Calling elsewhere in the range can occur from October through April, although peak breeding normally occurs from late December through early April (Dodd 2013). Breeding can occasionally occur at other times of the year, particularly following exceptionally heavy rain events. Breeding may begin as early as October in northern Florida and southern Alabama, and normally occurs from December through April in Georgia (Dodd 2013, Jensen et al. 2008, Mount 1975). Breeding in North Carolina usually occurs from early February through early April.

Caldwell (1987) conducted detailed studies of the natural history of this species in South Carolina and found that the movement of males to a breeding site can begin as early as November. Most arrived within a month before the females began arriving in February. The adults will sometimes move during the day during overcast or rainy weather, but most move at night (Pechmann and Semlitsch 1986). Males and females that were marked by Caldwell (1987) remained in the pond for about the same amount of time and all left by late March or April. Operational sex ratio of the adults were around 1:1, and some females that left the pond during relatively dry years did not oviposit. The duration of stay in the pond varied markedly between years. The average stay for marked individuals in one year was 4.4 days for males and 4.9 days for females, compared to as long as 23.2 for males and 25.2 days for females in another year.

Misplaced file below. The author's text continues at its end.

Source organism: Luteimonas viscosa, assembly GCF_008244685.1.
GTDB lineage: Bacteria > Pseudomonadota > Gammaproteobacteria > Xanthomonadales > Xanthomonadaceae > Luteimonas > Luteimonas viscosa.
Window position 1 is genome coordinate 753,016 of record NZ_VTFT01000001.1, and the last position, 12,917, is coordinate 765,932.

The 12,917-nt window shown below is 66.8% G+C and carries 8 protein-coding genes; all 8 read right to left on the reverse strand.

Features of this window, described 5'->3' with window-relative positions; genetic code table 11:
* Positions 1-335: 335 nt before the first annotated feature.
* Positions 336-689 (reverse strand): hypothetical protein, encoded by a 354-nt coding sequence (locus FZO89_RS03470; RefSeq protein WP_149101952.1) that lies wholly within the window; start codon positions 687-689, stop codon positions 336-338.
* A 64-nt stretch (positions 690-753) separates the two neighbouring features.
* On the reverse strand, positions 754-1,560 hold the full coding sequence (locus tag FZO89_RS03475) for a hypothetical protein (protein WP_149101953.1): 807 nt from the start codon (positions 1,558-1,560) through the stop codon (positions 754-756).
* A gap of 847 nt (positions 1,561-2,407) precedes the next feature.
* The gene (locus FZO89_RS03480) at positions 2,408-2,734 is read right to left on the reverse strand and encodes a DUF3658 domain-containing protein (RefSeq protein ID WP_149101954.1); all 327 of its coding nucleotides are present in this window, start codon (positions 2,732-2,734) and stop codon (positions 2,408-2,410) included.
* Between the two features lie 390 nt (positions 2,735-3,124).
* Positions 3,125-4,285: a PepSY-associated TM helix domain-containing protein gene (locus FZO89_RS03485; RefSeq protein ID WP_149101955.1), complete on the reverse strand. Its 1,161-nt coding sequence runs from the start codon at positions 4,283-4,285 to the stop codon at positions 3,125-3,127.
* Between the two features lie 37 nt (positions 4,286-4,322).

The males are secretive and usually call from hidden spots beneath clumps of grass or sedges or other vegetation while they are half submerged in shallow water (Dodd 2013). Very little is known about social communication and interactions when individuals are at the breeding sites. Egg laying presumably begins within a few hours after amplexus.
Reproductive Mode: Each female lays a series of small oval to oblong egg masses that are attached to support structures such as the blades and stems of grasses, sedges and rushes. The masses are of a loose consistency and typically about 25–30 mm in diameter (Dodd 2013). Egg masses in Georgia normally contain a few dozen to more than 100 eggs (Jensen et al. 2008). The freshly laid eggs are brown above and dull white to yellowish below and vary from around 0.5–1 mm in diameter. Each is surrounded by a single gelatinous envelope that is around 2.6–4.5 mm in diameter on average (Dodd 2013). Clutch sizes are poorly documented. Jensen et al. (2008) reported that females lay 500–1,500 eggs.
Aquatic Life History: The eggs normally hatch several days after being laid. Very little is known about the natural history of the larvae. Jensen et al. (2008) reported that the tadpoles in Georgia reach a maximum of 35 mm TL prior to metamorphosis, and that the larval stage lasts 6-8 weeks. Babbitt and Tanner (2000) estimated the larval period to last around two months in central Florida. Juvenile production at Caldwell's (1987) study site was very low (0-180 metamorphs per year), which indicates very high mortality for the pre-metamorphic stages. The peak in the emergence of the metamorphs was in May, with the froglets varying from 12–16 mm TL. At a site in southwestern Georgia Atkinson et al. (2021) trapped 3,216 metamorphs that were leaving a marsh over the course of nine breeding seasons.
Terrestrial Life History: The young metamorphs appear to only stay for a few weeks at most before dispersing away from the ponds to upland habitats (Caldwell 1987). Individuals move at night when conditions are cooler and more humid, and when sight-oriented predators are less active (Pechmann and Semlitsch 1986). The distances that the juveniles move from ponds is poorly documented, but Palis and Aresco (2007) trapped breeding adults that were leaving a pond as far as 200 m from the pond edge.